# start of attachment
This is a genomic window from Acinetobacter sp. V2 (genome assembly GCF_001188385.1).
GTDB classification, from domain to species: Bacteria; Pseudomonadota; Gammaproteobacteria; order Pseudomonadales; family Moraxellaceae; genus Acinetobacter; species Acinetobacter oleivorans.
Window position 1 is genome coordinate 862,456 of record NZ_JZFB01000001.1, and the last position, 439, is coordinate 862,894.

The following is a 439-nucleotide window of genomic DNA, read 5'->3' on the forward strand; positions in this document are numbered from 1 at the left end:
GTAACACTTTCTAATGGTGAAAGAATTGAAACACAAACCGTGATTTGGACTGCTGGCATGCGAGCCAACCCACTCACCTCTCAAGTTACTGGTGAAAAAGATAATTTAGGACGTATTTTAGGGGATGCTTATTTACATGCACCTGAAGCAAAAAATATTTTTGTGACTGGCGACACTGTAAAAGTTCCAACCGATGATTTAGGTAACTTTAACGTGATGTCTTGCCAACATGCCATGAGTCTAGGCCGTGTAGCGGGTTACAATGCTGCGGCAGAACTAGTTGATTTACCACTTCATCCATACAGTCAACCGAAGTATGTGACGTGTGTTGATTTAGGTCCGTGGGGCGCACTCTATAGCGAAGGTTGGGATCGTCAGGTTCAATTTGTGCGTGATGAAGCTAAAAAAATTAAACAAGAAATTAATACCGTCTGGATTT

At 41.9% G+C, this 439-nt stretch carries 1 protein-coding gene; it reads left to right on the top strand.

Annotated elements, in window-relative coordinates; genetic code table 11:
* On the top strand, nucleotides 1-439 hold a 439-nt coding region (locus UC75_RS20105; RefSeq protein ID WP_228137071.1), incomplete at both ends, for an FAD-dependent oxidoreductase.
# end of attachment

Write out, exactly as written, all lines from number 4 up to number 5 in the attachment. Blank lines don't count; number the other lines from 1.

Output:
The following is a 439-nucleotide window of genomic DNA, read 5'->3' on the forward strand; positions in this document are numbered from 1 at the left end:
GTAACACTTTCTAATGGTGAAAGAATTGAAACACAAACCGTGATTTGGACTGCTGGCATGCGAGCCAACCCACTCACCTCTCAAGTTACTGGTGAAAAAGATAATTTAGGACGTATTTTAGGGGATGCTTATTTACATGCACCTGAAGCAAAAAATATTTTTGTGACTGGCGACACTGTAAAAGTTCCAACCGATGATTTAGGTAACTTTAACGTGATGTCTTGCCAACATGCCATGAGTCTAGGCCGTGTAGCGGGTTACAATGCTGCGGCAGAACTAGTTGATTTACCACTTCATCCATACAGTCAACCGAAGTATGTGACGTGTGTTGATTTAGGTCCGTGGGGCGCACTCTATAGCGAAGGTTGGGATCGTCAGGTTCAATTTGTGCGTGATGAAGCTAAAAAAATTAAACAAGAAATTAATACCGTCTGGATTT